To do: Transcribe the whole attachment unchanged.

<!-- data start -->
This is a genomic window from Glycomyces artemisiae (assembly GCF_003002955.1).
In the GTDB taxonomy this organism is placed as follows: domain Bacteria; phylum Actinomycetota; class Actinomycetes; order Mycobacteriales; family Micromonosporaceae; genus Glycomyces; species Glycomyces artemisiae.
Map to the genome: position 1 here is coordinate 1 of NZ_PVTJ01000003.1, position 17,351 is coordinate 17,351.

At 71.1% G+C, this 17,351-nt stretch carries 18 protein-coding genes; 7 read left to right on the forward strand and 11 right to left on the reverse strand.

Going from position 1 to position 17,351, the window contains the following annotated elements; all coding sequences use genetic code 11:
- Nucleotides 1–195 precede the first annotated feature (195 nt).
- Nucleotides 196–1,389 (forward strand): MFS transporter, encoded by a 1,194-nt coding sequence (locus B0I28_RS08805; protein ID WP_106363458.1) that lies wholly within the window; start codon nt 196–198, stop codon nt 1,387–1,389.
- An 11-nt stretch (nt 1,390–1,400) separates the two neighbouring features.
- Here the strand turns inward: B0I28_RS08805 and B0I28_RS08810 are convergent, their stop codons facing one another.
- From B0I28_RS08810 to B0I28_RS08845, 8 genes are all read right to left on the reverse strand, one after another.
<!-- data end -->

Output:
This is a genomic window from Glycomyces artemisiae (assembly GCF_003002955.1).
In the GTDB taxonomy this organism is placed as follows: domain Bacteria; phylum Actinomycetota; class Actinomycetes; order Mycobacteriales; family Micromonosporaceae; genus Glycomyces; species Glycomyces artemisiae.
Map to the genome: position 1 here is coordinate 1 of NZ_PVTJ01000003.1, position 17,351 is coordinate 17,351.

At 71.1% G+C, this 17,351-nt stretch carries 18 protein-coding genes; 7 read left to right on the forward strand and 11 right to left on the reverse strand.

Going from position 1 to position 17,351, the window contains the following annotated elements; all coding sequences use genetic code 11:
- Nucleotides 1–195 precede the first annotated feature (195 nt).
- Nucleotides 196–1,389 (forward strand): MFS transporter, encoded by a 1,194-nt coding sequence (locus B0I28_RS08805; protein ID WP_106363458.1) that lies wholly within the window; start codon nt 196–198, stop codon nt 1,387–1,389.
- An 11-nt stretch (nt 1,390–1,400) separates the two neighbouring features.
- Here the strand turns inward: B0I28_RS08805 and B0I28_RS08810 are convergent, their stop codons facing one another.
- From B0I28_RS08810 to B0I28_RS08845, 8 genes are all read right to left on the reverse strand, one after another.